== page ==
Experts gather in Las Vegas: Missing person cases


The Missing and Unidentified Persons Conference was held at the Golden Nugget in Las Vegas from April 25th to April 27th. U.S. law enforcement agencies, as well as experts from Canada, Mexico, El Salvador, and Australia, took part in the missing person summit.

The National Criminal Justice Training Center organized the conference which brought together tools and resources to locate missing people.  Entities that offer DNA, software services, and forensics were at the event. It was designed to be educational. And to highlight information sharing tools, clearinghouses, and organizations like NamUs, The National Missing and Unidentified Persons System, the National Center for Missing and Exploited Children, and Nevada Child Seekers.

Experts use social media as a tool to spread the word that someone has “disappeared.” The best scenario is that the missing person is found alive. And sometimes, like in the case of Gaby Petito and Brian Laundrie, bodies are located.

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Missing Children

 Detective John Witherspoon, who works out of Montgomery County, Maryland explains the challenges of locating missing children.

“Right now, with so many children coming across the U.S. border from Mexico without adults it is difficult to get accurate reports of who is missing. And then you have sex trafficking and child exploitation often by adults who are also difficult to track.” 

“Whatever your political views are, whether this is right or that is wrong, it still doesn’t hide the fact that we have to find these missing children.”

“Not only do we have to find them, but we want to reunify them with their families so it’s not a cycle of them leaving or staying missing. We want to find them and get them back where they need to be,” Witherspoon said.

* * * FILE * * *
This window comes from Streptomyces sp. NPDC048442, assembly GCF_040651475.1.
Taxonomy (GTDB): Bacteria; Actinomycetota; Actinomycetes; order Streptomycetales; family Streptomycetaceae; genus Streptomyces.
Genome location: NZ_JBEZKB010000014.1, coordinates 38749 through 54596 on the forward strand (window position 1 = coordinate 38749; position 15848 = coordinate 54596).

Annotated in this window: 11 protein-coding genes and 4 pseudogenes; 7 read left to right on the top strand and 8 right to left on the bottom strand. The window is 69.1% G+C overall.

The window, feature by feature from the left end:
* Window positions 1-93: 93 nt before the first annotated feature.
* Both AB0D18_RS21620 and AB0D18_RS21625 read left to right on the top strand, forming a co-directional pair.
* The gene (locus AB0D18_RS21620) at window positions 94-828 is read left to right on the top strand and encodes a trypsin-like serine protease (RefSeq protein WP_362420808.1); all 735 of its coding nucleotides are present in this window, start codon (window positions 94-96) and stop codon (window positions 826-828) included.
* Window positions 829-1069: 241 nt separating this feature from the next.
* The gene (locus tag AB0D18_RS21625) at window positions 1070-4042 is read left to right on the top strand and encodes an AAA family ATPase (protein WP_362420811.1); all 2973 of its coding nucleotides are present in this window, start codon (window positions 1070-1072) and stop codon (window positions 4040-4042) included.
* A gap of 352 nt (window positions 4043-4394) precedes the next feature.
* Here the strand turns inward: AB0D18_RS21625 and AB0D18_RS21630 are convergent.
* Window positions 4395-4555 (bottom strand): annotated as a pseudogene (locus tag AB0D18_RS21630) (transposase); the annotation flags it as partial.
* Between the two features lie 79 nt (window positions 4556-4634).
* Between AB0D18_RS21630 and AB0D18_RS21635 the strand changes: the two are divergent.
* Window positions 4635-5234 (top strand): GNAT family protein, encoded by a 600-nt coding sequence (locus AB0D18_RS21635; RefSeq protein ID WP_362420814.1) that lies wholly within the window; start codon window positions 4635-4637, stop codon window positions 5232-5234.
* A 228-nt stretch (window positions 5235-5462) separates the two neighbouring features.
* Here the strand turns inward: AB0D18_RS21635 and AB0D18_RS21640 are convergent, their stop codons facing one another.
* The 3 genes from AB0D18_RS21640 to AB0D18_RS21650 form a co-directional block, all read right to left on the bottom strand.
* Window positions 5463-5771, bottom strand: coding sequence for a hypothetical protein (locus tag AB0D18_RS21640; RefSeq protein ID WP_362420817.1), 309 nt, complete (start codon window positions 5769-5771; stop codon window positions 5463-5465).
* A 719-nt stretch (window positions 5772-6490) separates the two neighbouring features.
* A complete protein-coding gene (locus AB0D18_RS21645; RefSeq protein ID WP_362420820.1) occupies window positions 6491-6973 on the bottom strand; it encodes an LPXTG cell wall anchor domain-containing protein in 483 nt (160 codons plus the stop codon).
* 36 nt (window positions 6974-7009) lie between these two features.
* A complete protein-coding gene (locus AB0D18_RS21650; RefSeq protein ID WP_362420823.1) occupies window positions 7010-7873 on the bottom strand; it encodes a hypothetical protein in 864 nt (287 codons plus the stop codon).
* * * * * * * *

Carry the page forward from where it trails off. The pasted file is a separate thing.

Sharing resources, he explains, is vital when you look for individuals in a city like Las Vegas, where human trafficking can often go unnoticed. 


Byron Fassett, who worked with the Dallas Police Department, is now an Amber Alert trainer. Fassett says the families of missing people are often frustrated by the red tape and lack of information sharing about their case.

 Fassett says investigators care about the families of the missing. But bureaucracy stymies attempt to share information. He advises them to turn to an advocate.

“I refer to the advocates as the hell raisers for the system,” Fassett explained. “They’re the ones who can help hold the system accountable. They’re the ones that can help the families fight. They have advocates within the police department. Maybe nobody’s offered. They can ask for an advocate, but the advocate, I would argue, is the best place to start.”

Breakthroughs in DNA

National DNA Day was acknowledged during the conference.   April 25 was chosen as the annual holiday. This was the day in 1953 when James Watson, Francis Crick, Maurice Wilkins, and Rosalind Franklin published papers in the journal “Nature” on the structure of DNA.

The developing forensic sciences have been making the headlines in the last few years. Solving old crimes with new technology gives law enforcement some satisfaction. Matching murderers through DNA genealogy has resulted in a rising number of evidence-based convictions. 

Sadly, some missing persons are already victims. And being able to match unidentified bodies with a missing person at least provides the families with closure. Identification, recovery and reunification of missing persons, is the goal regardless of the circumstances surrounding their disappearance. 

The conference was also an examination of the sometimes complex and multifaceted nature of missing person cases. And it emphasized how some groups such as children, older people, LGBTQ, indigenous/native/transient populations, are more at-risk.